In Linux, I usually use gFTP. In Windows I use Filezilla. But for the Mac I was forced to resort to a trial version of CuteFTP, which I’ll probably be buying shortly. I don’t know why the Mac lacks a good open-source FTP client, but if there are any developers out there who could do a version of gFTP or Filezilla for the Mac, please do it! You’ll make a lot of peoples’ day.

I found that I liked Safari, the OS X browser. It’s a slick browser with a great interface. But I hit a couple of burps on the PCMag forum with it and ended up switching to Firefox for the most part. I’ll be monitoring Safari’s progress, but right now, I feel more comfortable using Firefox for the bulk of my web browsing. I’m looking forward to checking out future versions of Safari though.

I also liked how iPhoto popped right up when I plugged in my digital camera. I didn’t have to do anything except decide which photos I wanted to import, and iPhoto did the rest. Very slick.

One application that I discovered that I like a lot is called Adium. Adium is an instant messenger client similar to GAIM. It allows you to connect to Yahoo IM, AOL IM, and MSN Messenger. But it’s got an amazingly slick interface. I found myself not missing GAIM at all after using Adium. If you are using Mac OS X and want a good IM client be sure to give it a download. It’s free and it’s very, very slick. The symbol of the program is a duck. When you have it running in the Dock the duck is awake. When you quite the application, the duck goes to sleep. It’s pretty funny to see. And don’t let the frivolous-seeming duck fool you, it’s an excellent instant messaging program. Continued…

Yes, it is quite possible to run Linux apps on Mac OS X (remember that it’s Unix under the pretty GUI) via X11. Why would you want to do this? Simple. There are a lot of terrific open-source Linux apps out there, and there aren’t necessarily OS X native versions of them available. Or you may be a developer. Either way, with X11 you have a lot of options. I recommend reading Apple’s technology briefing for Unix users. There’s some very interesting stuff in there.

I deliberately tried to force myself not to bother with X11. I considered it cheating. I wanted to learn my way around native OS X applications without falling back on my old Linux favorites. However, I failed. I gave in to temptation and installed Gimp on my Power Mac! Naughty, naughty! But I remain unrepentant. Gimp comes in handy when I do graphics stuff, so I make no apologies for using it. It’s a damn fine application.

Loyd: Once a Linux geek, always a Linux geek…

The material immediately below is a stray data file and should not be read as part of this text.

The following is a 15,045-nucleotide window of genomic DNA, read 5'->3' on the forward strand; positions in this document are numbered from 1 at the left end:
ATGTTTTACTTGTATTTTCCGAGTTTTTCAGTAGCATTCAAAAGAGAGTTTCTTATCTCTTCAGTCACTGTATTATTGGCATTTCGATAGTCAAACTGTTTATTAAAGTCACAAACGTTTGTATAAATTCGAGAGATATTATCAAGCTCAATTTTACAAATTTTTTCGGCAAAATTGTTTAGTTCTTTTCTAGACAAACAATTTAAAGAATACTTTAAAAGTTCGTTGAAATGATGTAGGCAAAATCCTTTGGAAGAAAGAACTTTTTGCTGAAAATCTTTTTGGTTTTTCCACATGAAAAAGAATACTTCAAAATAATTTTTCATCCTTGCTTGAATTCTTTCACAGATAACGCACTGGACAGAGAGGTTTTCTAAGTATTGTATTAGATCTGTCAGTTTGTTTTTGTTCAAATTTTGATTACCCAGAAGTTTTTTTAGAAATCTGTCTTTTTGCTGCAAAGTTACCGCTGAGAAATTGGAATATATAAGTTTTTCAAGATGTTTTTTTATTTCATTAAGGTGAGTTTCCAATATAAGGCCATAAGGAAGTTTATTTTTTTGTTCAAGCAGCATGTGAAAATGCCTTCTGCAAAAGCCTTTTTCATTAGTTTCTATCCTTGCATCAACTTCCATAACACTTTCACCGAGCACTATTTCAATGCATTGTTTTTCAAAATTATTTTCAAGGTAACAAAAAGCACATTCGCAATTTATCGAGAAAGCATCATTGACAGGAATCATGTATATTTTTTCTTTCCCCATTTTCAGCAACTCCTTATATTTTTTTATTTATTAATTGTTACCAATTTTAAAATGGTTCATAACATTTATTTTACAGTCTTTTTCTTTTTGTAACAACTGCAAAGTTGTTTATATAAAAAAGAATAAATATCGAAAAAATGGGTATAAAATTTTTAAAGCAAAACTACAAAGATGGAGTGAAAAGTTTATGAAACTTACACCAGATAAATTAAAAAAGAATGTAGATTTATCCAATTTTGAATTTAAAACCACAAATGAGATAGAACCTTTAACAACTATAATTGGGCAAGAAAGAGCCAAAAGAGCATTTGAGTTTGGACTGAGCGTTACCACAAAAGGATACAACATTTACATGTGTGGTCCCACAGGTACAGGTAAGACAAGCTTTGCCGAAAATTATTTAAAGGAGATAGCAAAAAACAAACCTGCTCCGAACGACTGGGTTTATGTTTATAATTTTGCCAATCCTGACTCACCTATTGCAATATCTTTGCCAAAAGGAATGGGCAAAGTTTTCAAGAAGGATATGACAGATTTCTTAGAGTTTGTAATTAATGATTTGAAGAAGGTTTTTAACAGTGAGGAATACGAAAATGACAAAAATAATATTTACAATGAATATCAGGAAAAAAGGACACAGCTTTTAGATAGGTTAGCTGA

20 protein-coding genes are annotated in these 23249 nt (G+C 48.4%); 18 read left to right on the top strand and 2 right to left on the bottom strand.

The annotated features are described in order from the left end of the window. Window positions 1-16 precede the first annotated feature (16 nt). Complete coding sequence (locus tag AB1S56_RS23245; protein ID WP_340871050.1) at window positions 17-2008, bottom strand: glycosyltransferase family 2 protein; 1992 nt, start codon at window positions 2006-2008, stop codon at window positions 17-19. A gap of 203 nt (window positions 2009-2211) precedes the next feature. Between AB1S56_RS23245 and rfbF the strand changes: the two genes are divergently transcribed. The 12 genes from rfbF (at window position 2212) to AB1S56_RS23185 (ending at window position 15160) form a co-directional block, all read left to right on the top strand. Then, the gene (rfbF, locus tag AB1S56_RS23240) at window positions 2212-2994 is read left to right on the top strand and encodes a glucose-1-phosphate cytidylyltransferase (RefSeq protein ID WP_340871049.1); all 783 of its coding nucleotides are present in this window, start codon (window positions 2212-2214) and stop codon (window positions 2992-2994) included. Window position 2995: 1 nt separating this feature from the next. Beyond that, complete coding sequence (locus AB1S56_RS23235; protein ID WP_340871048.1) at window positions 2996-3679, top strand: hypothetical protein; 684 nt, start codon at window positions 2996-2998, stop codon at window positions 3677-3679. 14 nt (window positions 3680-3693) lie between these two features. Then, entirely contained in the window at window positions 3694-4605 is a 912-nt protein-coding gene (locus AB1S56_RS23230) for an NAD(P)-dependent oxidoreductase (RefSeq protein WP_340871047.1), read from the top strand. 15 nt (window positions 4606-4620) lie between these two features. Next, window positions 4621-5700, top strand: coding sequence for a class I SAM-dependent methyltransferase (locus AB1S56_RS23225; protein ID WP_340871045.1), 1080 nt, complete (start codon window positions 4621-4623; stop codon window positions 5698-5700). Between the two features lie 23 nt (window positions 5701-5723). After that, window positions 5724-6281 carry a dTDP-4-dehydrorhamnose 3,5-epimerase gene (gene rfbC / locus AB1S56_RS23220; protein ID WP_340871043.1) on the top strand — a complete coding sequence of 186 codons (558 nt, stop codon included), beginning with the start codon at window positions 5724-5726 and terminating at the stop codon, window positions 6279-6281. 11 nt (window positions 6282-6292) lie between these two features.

But for the most part, I’m trying very hard to stay away from Linux apps until after I’ve fully explored what’s out for OS X. Continued…

Apple gets a lot of crap about how Macs are bad for gaming, but I’ve found that really isn’t true at all. The main game I play a lot is Unreal Tournament 2004. It’s my favorite, and I really love hopping into it and blasting away at enemies. It ran quite nicely on my DIY box under Windows XP but it ran way, way better on the Power Mac. Granted, my Power Mac does have a very powerful video card (a 6800 ultra) but the DIY box is no pushover, with an MSI 5900XT in it. My Power Mac ran UT so smooth, like butta!

Loyd: That’s nice. But where is Half-Life 2, Battle for Middle Earth, Kohan 2, Far Cry, Warhammer 40K: Dawn of War, Pirates, Joint Ops… well, you get the picture.

Another complaint is that there aren’t enough games for the Mac. Well that all depends on how often you play. If you’re a hard-core gamer, then you’d be better off skipping computers altogether and buying a PlayStation 2. It’s cheaper and has an absolutely gigantic amount of games available for it. But if you’re a casual gamer, you can find more games for the Mac than you might expect.

Loyd: Tsk, tsk. Console games are not PC games; PC games are not console games. At any rate, Apple still tends to trail Wintel when it comes to leading-edge PC games. They did get World of Warcraft, though, which makes up for a lot.

A visit to the Apple site’s gaming section turns up some very good games: America’s Army, Star Wars: Knights of the Old Republic, Star Wars: Galactic Battlegrounds, Spiderman 2, Doom 3, World of Warcraft, and more. Will you get all of the latest releases found on the Windows platform? No, definitely not. Will a casual gamer find enough games on the Mac to enjoy? I’d say yes, definitely. There’s quite a lot listed on Apple’s site, but there’s more than that out on the web. Sites like MacGamer, Inside Mac Games, and Mac Game Files, will turn up lots of games and many playable demos as well.